Updated 15 January 2019
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Late winner dumps Syria out of Asian Cup following survival of the fittest battle against Socceroos

  • Syria boss left to rue side's lack of stamina as Aussie hit last-minute winner.
  • Result dumped Syria out of the tournament.

AL-AIN: Syria were left to lament that they came off second best in a survival of the fittest battle against the Socceroos.  

That was the opinion of the side’s stand-in coach Fajr Ibrahim who felt that there was not much to separate the two sides in terms of ability, but claimed the Aussies were able to win 3-2 due to their superior fitness levels. 

The defeat dumped Syria out of the Asian Cup at the first hurdle, and Ibrahim, who took charge foolowing Bernd Stange's shock  sacking following their defeat by Jordan, was left to rue his players’ lack of stamina compared to their Australian opponents. 

"Fitness was the critical factor," Ibrahim said.

"There wasn't a big difference apart from the fitness of the Australian team. They were superior.”

Considering the league that the majority of the Socceroos play in compared to the Syrians, the coach was probably right when talkng about the fitness levels of the two sides. In which case he had every right to be proud of his players. They only fell to defeat by virtue of a Tom Rogic's injury-time thunderbolt.

The result meant the Socceroos finished second in Group B behind Jordan, whose simultaneous 0-0 draw with Palestine gave the Palestinians hope of qualifying as one of the best third-placed teams.

Syria, vocally backed by thousands of their fans in Ai-Ain, twice fought back from a goal behind before Rogic slammed home the winner in the third minute of injury time.

Injury-hit Australia, with only six outfield players on the bench, needed just a draw to go through and they got there — but there were twists along the way.

“It was a helter-skelter game at times,” Australia coach Graham Arnold said.

“On another night we could've scored more goals but it was a great learning process for our young players. It was a good performance just in terms of the grit and determination.”

Syria looked an early threat before Australia started to get a grip on the game and Hibernian striker Jamie Maclaren flashed a header just wide.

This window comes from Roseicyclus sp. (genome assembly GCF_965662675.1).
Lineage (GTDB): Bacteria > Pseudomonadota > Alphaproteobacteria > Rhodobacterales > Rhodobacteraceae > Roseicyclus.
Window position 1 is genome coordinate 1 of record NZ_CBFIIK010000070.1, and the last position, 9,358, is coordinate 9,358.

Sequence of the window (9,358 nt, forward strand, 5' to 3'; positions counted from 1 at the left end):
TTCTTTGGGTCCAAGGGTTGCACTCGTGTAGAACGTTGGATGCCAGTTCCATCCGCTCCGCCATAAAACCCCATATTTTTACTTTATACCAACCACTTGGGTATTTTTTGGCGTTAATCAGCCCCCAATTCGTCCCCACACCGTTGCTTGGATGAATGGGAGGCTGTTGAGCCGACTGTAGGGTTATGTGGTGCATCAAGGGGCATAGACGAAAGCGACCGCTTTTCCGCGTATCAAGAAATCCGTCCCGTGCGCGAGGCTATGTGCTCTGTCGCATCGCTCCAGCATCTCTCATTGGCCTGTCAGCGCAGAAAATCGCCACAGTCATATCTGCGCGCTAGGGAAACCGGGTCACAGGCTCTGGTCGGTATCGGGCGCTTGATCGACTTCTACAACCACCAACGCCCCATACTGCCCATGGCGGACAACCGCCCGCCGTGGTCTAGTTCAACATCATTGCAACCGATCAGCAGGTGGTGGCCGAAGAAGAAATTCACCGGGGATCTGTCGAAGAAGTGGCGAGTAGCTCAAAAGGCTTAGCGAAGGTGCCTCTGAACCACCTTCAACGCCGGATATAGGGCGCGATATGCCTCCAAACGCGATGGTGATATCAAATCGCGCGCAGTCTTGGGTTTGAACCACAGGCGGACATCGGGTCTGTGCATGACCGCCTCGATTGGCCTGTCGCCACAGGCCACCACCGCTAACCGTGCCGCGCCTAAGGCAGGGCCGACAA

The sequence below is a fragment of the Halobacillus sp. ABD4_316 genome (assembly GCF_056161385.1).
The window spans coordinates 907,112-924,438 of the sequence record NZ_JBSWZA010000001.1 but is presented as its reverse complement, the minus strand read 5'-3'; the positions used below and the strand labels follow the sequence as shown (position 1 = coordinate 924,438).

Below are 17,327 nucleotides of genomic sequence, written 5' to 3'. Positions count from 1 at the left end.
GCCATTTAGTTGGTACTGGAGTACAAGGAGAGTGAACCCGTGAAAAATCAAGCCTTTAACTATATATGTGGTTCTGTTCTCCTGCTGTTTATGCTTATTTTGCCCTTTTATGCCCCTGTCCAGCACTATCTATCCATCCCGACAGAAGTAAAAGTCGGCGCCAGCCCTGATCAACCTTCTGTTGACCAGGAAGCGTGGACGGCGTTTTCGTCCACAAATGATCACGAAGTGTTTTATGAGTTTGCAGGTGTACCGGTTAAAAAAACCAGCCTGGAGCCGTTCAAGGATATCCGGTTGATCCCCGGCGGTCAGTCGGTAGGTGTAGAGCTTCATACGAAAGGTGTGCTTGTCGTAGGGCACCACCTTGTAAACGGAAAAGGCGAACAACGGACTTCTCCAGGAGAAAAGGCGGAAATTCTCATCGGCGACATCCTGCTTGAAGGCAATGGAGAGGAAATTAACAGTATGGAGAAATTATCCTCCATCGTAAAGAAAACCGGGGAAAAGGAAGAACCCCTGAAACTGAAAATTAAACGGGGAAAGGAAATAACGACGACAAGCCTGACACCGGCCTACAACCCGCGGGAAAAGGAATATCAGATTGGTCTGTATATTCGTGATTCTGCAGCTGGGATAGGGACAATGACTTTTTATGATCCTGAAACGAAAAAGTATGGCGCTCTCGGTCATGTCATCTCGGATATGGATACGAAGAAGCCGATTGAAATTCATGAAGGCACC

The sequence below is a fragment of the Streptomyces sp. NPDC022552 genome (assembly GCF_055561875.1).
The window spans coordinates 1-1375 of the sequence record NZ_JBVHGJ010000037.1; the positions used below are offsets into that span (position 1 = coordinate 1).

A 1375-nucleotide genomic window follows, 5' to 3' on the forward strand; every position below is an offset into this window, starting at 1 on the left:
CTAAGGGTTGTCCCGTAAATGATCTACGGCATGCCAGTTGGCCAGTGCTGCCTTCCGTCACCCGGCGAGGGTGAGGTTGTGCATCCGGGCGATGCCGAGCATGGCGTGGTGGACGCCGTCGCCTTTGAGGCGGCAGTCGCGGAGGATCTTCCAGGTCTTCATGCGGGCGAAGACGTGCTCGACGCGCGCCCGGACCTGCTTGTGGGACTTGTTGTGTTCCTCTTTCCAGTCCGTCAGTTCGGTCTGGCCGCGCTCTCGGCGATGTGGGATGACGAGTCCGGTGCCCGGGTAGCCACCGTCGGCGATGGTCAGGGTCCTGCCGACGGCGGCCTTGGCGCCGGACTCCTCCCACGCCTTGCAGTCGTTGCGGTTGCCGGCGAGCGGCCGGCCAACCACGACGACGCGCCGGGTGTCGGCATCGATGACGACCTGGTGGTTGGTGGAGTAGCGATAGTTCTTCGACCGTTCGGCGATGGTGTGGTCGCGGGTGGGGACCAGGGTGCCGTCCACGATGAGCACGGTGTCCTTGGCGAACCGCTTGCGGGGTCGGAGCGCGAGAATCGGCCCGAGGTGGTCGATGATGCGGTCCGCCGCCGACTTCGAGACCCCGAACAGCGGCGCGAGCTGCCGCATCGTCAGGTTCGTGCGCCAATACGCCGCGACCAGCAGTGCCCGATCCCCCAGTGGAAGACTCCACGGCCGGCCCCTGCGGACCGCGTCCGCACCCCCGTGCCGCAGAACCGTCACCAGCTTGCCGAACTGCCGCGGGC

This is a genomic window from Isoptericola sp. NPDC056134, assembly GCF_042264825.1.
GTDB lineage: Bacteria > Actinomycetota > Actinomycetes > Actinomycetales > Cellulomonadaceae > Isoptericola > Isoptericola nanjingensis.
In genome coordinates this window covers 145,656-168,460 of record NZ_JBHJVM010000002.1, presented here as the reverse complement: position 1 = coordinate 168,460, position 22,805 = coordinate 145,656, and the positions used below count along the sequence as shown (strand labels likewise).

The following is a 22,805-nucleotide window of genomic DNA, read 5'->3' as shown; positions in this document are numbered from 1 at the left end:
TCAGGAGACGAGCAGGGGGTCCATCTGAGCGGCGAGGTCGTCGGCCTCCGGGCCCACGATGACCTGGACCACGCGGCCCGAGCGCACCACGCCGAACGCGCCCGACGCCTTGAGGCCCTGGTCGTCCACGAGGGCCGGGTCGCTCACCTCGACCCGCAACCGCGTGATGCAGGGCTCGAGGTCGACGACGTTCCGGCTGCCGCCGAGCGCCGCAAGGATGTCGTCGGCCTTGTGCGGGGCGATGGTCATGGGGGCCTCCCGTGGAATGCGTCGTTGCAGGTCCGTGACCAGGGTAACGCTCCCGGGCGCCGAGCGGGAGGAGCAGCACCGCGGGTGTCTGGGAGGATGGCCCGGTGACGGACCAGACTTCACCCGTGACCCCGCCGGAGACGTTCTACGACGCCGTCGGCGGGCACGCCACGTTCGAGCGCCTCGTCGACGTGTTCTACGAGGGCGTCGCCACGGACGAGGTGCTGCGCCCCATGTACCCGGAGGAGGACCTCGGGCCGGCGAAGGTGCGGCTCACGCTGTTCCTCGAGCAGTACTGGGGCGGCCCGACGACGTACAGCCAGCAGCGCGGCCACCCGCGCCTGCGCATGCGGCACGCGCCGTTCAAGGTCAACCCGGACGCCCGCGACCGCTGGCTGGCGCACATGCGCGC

There was drama on the half-hour when a Syrian free-kick bounced through a packed penalty area and into the net, but the goal was ruled out for a foul on Mark Milligan.

But Australia were getting close and Awer Mabil, after seeing one raking shot blocked, unleashed a fabulous effort which curled into the top corner four minutes before half-time.

However, the lead lasted just two minutes as Mouaiad Alajaan's cross picked out birthday boy Omar Khrbin, turning 25 on Tuesday, who saw his header saved by Brighton's Mathew Ryan but then gobbled up the rebound.

On 54 minutes, there was controversy when Chris Ikonomidis's shot was hooked away by Omar Al Midani — but the ball was judged to have crossed the line by the additional assistant referee, who was surrounded by Syrian players.

The incident silenced the massed ranks of Syrian fans but there was uproar around the stadium shortly afterwards when their team vehemently claimed a penalty for a Milligan handball.

Australia looked firmly in control and they could have had a third goal when substitute Apostolos Giannou saw a low shot cannon off the base of the upright.

But Mexican referee Cesar Ramos threw Syria a lifeline when he gave them a penalty after Omar Al Soma went down in the box — and the striker stroked them level once more with 10 minutes to go.

It looked like Syria would escape with a vital point before Celtic's Rogic, playing the tournament with a broken hand, belted Australia's third from distance.